29 (number)

From HandWiki
Short description: Natural number
← 28 29 30 →
Divisors1, 29
Greek numeralΚΘ´
Roman numeralXXIX
Base 36T36

29 (twenty-nine) is the natural number following 28 and preceding 30.


  • 29 is the tenth prime number, and the fourth primorial prime.
  • 29 forms a twin prime pair with thirty-one, which is also a primorial prime. Twenty-nine is also the sixth Sophie Germain prime.[1]
  • 29 is the sum of three consecutive squares, 22 + 32 + 42.
  • 29 is a Lucas prime,[2] a Pell prime,[3] and a tetranacci number.[4]
  • 29 is an Eisenstein prime with no imaginary part and real part of the form 3n − 1. 29 is also the 10th supersingular prime.[5]
  • None of the first 29 natural numbers have more than two different prime factors. This is the longest such consecutive sequence.
  • 29 is a Markov number, appearing in the solutions to x2 + y2 + z2 = 3xyz: {2, 5, 29}, {2, 29, 169}, {5, 29, 433}, {29, 169, 14701}, etc.
  • 29 is a Perrin number, preceded in the sequence by 12, 17, 22.[6]
  • 29 is the smallest positive whole number that cannot be made from the numbers {1, 2, 3, 4}, using each exactly once and using only addition, subtraction, multiplication, and division.[7]
  • 29 is the number of pentacubes if reflections are considered distinct.

The 29th dimension is the highest dimension for compact hyperbolic Coxeter polytopes that are bounded by a fundamental polyhedron, and the highest dimension that holds arithmetic discrete groups of reflections with noncompact unbounded fundamental polyhedra.[8]


  • The Bishnois community follows 29 principles. Guru Jambheshwar had laid down 29 principles to be followed by the sect in 1485 A.D. In Hindi, Bish means 20 and noi means 9; thus, Bishnoi translates as Twenty-niners.
  • The number of suras in the Qur'an that begin with muqatta'at.

Science and astronomy

Language and literature

  • The number of letters in the Turkish,[9] Finnish, Swedish,[10] Danish and Norwegian[11] alphabets
  • The number of Knuts in one Sickle in the fictional currency in the Harry Potter novels


  • In the name of the town Twentynine Palms, California
  • The number of the French department of Finistère


  • 29th Regiment of Foot, a former regiment in the British Army
  • Marine Corps Air Ground Combat Center Twentynine Palms, affectionately referred to by Marines as "Twentynine Stumps".[12]
  • Boeing B-29, a large bomber

Music and entertainment

  • "$29.00" is a song on the album Blue Valentine by Tom Waits.
  • 29, an album by Ryan Adams.
  • "No. 29", a song about a washed-up high school football star from the album Exit 0 by Steve Earle.
  • The track from which the Chattanooga Choo Choo train departs in the Glenn Miller song.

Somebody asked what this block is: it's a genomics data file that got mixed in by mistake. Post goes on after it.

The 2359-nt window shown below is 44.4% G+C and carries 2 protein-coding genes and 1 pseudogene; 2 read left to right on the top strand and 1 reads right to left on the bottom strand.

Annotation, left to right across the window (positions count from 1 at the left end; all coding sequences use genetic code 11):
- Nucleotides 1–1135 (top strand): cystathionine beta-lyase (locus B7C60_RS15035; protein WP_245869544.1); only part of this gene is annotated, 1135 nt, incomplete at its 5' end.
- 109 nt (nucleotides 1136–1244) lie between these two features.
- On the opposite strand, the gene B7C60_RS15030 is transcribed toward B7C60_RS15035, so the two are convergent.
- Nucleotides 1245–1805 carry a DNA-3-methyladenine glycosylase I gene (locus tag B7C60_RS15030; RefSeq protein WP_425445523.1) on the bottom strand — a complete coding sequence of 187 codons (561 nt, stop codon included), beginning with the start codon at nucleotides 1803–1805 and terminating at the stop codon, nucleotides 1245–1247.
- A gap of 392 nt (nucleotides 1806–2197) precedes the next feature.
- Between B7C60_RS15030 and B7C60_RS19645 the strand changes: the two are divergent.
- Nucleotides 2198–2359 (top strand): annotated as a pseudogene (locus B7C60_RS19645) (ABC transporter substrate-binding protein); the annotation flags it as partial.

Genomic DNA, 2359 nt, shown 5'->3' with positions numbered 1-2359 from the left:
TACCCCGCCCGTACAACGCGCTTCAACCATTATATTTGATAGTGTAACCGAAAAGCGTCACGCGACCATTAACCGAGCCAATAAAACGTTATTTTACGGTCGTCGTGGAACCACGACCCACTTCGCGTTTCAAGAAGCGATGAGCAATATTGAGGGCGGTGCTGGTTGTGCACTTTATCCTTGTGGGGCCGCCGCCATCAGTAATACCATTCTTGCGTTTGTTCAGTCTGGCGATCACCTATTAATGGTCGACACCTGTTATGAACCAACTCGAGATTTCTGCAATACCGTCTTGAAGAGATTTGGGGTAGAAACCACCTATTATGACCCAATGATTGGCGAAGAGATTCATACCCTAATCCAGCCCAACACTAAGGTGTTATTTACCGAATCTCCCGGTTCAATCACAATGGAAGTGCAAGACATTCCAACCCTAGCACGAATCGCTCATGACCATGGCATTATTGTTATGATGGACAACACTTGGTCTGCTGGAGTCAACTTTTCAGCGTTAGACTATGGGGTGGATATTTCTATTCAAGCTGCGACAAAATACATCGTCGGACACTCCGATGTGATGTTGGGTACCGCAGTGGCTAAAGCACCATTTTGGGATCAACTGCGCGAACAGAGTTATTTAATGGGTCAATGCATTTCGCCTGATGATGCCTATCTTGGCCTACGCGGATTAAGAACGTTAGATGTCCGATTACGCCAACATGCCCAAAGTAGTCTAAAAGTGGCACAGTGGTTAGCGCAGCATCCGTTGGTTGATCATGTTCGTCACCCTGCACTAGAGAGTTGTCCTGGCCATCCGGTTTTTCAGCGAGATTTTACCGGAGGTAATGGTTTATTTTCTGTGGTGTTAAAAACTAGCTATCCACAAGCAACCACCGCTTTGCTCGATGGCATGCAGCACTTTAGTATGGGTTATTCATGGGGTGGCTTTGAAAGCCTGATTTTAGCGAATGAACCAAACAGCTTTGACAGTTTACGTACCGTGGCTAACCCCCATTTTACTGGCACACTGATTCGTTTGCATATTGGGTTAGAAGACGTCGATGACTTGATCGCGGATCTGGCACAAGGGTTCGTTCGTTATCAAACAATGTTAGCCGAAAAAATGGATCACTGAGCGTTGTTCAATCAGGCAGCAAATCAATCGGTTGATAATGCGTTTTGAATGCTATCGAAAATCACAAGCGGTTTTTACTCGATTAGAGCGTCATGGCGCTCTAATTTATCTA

• The number of attributes existing according to The Strokes in "You Only Live Once".
  • A track from Bon Iver's album, 22, A Million, all tracks being numerically themed.
  • A 2022 song by American singer-songwriter Demi Lovato.


  • The 29er sailing skiff is a high-performance two-handed yacht.
  • A 29er is a mountain bike with 29-inch wheels.
  • 29 is the highest possible score in a hand of Cribbage or Khanhoo.
  • The Atlanta Braves set the National League record for most runs scored in a game as they scored 29 times against the Miami Marlins on September 9, 2020.


  • The Twenty-nine is often used in New Zealand for the missing miners and contractors believed to have been killed in the Pike River Mine disaster in November 2010.

See also

  • List of highways numbered 29


  1. "Sloane's A005384 : Sophie Germain primes". OEIS Foundation. https://oeis.org/A005384. 
  2. "Sloane's A005479 : Prime Lucas numbers". OEIS Foundation. https://oeis.org/A005479. 
  3. "Sloane's A086383 : Primes found among the denominators of the continued fraction rational approximations to sqrt(2)". OEIS Foundation. https://oeis.org/A086383. 
  4. "Sloane's A000078 : Tetranacci numbers". OEIS Foundation. https://oeis.org/A000078. 
  5. "Sloane's A002267 : The 15 supersingular primes". OEIS Foundation. https://oeis.org/A002267. 
  6. "Sloane's A001608 : Perrin sequence". OEIS Foundation. https://oeis.org/A001608. 
  7. "Number Scavenger Hunt -- Solution". https://faculty.fuqua.duke.edu/~dm121/Number%20Scavenger%20Hunt%20--%20Solution. 
  8. Vinberg, E.B. (1981). "Absence of crystallographic groups of reflections in Lobachevskii spaces of large dimension". Functional Analysis and Its Applications (Springer) 15 (2): 128–130. doi:10.1007/BF01082285. https://link.springer.com/article/10.1007/BF01082285. 
  9. Caroline Finkel, Osman's Dream. New York: Basic Books (2006): xv. "The modern Turkish alphabet has 29 letters, of which three vowels and three consonants are unfamiliar to those who do not know the language, and one consonant is pronounced differently from English."
  10. Mäkinen, Panu. "Finnish Grammar - Alphabet". http://users.jyu.fi/~pamakine/kieli/suomi/aanneoppi/aakkoseten.html. 
  11. Anthony Ham, Miles Roddis & Graeme Cornwallis, Norway. New York: Lonely Planet (2005): 413. "The modern Norwegian alphabet has 29 letters: those used in English, plus the vowels æ, ø and å (which are listed at the end of the alphabet)."
  12. Stephen F. Tomajczyk, To Be a U.S. Marine. New York: Zenith Imprint (2004): 155. "Twenty-nine stumps—Slang for Twenty-nine Palms Marine Corps Air-Ground Combat Center, located in California's Mojave Desert."

External links